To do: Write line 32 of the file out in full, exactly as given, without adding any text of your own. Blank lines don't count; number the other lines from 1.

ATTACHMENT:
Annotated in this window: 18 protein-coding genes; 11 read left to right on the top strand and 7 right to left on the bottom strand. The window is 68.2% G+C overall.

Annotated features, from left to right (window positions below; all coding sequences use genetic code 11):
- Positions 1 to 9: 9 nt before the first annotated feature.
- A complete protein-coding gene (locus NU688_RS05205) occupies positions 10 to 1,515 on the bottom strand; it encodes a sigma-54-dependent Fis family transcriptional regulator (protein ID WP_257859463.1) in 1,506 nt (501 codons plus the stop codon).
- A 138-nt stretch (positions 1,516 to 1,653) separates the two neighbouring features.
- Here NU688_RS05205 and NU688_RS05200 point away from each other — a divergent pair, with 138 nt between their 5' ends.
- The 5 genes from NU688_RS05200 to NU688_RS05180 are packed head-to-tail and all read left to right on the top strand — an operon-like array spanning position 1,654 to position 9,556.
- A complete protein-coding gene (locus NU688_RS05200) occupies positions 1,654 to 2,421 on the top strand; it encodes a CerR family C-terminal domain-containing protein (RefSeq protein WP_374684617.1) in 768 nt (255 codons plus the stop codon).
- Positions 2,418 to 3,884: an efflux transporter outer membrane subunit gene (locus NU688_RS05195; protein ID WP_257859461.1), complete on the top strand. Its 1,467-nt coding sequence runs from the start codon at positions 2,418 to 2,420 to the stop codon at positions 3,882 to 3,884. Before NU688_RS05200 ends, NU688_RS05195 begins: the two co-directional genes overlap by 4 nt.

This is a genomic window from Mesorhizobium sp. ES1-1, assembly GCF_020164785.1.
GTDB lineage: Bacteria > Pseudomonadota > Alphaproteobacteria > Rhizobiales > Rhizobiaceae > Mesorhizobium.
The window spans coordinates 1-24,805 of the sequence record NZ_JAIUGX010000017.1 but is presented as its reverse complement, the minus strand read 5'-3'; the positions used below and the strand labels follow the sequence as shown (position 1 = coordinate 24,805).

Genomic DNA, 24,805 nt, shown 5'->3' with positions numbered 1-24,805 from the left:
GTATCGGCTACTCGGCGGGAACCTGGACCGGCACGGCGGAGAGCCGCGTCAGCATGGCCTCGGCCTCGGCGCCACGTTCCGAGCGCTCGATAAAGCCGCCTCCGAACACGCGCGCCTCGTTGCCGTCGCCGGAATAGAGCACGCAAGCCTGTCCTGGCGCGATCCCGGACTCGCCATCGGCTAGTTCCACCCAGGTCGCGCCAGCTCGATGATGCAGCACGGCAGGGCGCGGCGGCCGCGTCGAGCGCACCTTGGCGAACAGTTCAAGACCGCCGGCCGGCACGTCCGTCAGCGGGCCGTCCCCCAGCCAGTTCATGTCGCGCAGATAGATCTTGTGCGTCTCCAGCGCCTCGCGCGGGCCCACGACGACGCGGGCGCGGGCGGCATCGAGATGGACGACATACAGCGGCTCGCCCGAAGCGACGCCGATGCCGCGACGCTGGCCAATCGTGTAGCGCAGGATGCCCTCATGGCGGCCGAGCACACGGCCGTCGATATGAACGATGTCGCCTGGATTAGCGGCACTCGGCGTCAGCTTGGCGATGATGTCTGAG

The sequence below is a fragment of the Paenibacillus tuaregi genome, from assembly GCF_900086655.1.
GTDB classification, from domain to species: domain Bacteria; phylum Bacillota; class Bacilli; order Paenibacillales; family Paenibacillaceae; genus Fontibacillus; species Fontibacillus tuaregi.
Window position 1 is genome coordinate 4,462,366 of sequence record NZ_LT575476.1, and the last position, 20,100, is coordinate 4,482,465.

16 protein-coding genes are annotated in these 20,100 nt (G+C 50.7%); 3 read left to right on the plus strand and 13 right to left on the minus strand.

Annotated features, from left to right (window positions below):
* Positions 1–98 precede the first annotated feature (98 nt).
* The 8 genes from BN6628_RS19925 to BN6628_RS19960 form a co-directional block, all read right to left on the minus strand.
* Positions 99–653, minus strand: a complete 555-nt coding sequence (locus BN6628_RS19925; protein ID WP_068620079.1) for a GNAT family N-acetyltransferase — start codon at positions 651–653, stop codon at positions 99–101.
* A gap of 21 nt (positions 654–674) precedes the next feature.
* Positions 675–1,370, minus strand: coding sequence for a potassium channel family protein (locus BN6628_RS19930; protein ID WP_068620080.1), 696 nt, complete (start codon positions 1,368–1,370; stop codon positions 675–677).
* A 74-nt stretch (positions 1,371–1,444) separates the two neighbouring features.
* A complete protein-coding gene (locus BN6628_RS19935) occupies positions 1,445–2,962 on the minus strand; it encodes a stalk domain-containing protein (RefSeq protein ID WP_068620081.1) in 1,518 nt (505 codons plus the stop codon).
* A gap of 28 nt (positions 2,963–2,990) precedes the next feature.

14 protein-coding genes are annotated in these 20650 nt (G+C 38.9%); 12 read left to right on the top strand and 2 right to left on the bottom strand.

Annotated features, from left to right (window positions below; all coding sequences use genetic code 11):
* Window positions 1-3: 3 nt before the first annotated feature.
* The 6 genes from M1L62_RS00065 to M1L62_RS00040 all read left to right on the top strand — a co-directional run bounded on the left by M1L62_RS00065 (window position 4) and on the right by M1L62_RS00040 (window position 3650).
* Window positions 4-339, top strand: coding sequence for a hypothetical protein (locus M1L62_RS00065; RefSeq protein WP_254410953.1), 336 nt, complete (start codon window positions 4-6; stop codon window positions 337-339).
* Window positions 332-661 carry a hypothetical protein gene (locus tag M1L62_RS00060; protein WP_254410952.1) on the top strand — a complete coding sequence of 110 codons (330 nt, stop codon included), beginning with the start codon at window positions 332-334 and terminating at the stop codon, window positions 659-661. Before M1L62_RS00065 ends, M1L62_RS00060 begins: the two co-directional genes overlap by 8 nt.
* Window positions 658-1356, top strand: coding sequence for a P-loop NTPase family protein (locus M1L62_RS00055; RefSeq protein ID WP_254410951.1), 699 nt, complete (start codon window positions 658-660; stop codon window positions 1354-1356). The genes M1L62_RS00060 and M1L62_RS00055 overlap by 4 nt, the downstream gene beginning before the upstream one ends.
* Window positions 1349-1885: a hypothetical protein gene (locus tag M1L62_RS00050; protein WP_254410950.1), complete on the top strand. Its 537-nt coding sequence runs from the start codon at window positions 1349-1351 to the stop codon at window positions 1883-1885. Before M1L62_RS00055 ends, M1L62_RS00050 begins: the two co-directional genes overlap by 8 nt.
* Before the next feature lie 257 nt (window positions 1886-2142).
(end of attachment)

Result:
* Window positions 4-339, top strand: coding sequence for a hypothetical protein (locus M1L62_RS00065; RefSeq protein WP_254410953.1), 336 nt, complete (start codon window positions 4-6; stop codon window positions 337-339).